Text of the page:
PNGO’s Rejection of Anti-Terrorism Funding Requirements

PNGO has previously rejected anti-terrorism funding language, defended Palestinian “resistance,” and blocked normalization with Israel and Israelis:

  • In June 2017, PNGO condemned Norway for pulling funding from a youth center named after Dalal Mughrabi – a terrorist who in 1978 murdered 37 civilians, including 12 children – asserting that “there is a difference between freedom fighters and terrorists.” PNGO later scrubbed the statement from its website (preserved on “Internet Archive”: “PNGO Condemns Norway demanding PA return funds for Center Named after Dalal Mughrabi”).
  • In April 2017, PNGO called on the international community not to “use aid to undermine legitimate Palestinian resistance.” According to PNGO, “We reject all de-legitimization or criminalization of lawful Palestinian resistance, whether in form of allegations of terrorism, anti-semitism or otherwise… We call on all governments and aid providers to respect our right to lawful resistance, support Palestinian human rights defenders, and ensure equal, impartial and transparent access to funding for all.”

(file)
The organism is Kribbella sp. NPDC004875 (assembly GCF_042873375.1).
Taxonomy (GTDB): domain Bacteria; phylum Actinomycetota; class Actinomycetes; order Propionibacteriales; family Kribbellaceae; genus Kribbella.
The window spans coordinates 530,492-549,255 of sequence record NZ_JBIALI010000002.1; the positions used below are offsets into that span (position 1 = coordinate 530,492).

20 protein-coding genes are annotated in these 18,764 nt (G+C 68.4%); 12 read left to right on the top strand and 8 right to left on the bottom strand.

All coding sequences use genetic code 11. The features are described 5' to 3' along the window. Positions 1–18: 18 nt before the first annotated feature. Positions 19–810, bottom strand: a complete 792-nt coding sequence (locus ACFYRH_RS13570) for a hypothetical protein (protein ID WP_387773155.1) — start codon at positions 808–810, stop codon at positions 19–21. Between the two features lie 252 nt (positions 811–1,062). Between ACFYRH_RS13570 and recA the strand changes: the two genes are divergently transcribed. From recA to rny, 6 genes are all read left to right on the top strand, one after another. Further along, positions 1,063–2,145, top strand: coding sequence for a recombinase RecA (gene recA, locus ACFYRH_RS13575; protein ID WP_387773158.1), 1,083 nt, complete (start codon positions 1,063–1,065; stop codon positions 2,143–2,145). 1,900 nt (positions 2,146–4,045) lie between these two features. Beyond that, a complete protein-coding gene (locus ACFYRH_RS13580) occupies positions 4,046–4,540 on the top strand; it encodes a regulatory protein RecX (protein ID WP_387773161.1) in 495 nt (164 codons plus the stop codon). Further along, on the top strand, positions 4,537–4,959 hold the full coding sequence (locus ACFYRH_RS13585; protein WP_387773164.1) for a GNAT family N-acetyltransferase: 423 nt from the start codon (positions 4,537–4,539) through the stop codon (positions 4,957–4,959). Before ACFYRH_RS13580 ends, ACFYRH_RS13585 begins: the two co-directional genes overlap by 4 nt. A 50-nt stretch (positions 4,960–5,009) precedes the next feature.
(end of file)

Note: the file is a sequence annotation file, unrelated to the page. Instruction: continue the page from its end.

• According to a 2013 study commissioned by the UN, PNGO “stated that its members would not sign funding agreements that included the ATC [Anti-Terror Certificate]. This is now a condition for membership under PNGO byelaws [sic].”
  • In 2013, PNGO condemned the EU Partnership for Peace program for encouraging “normalization between Palestinian and Israeli civil society organizations.”
  • In 2008, PNGO was one of the authors of “The Palestinian NGOs Code of Conduct,” which obliges members to “be in line with the national agenda without any normalization activities with the occupier, neither at the political-security nor the cultural or developmental levels.” In other words, if an NGO wishes to promote cultural exchange between Israelis and Palestinians—a form of normalization—it will not be represented by PNGO, putting their funding at risk.
  • In 2007, PNGO spearheaded a boycott of USAID funding following the introduction of anti-terrorism clauses in grant agreements.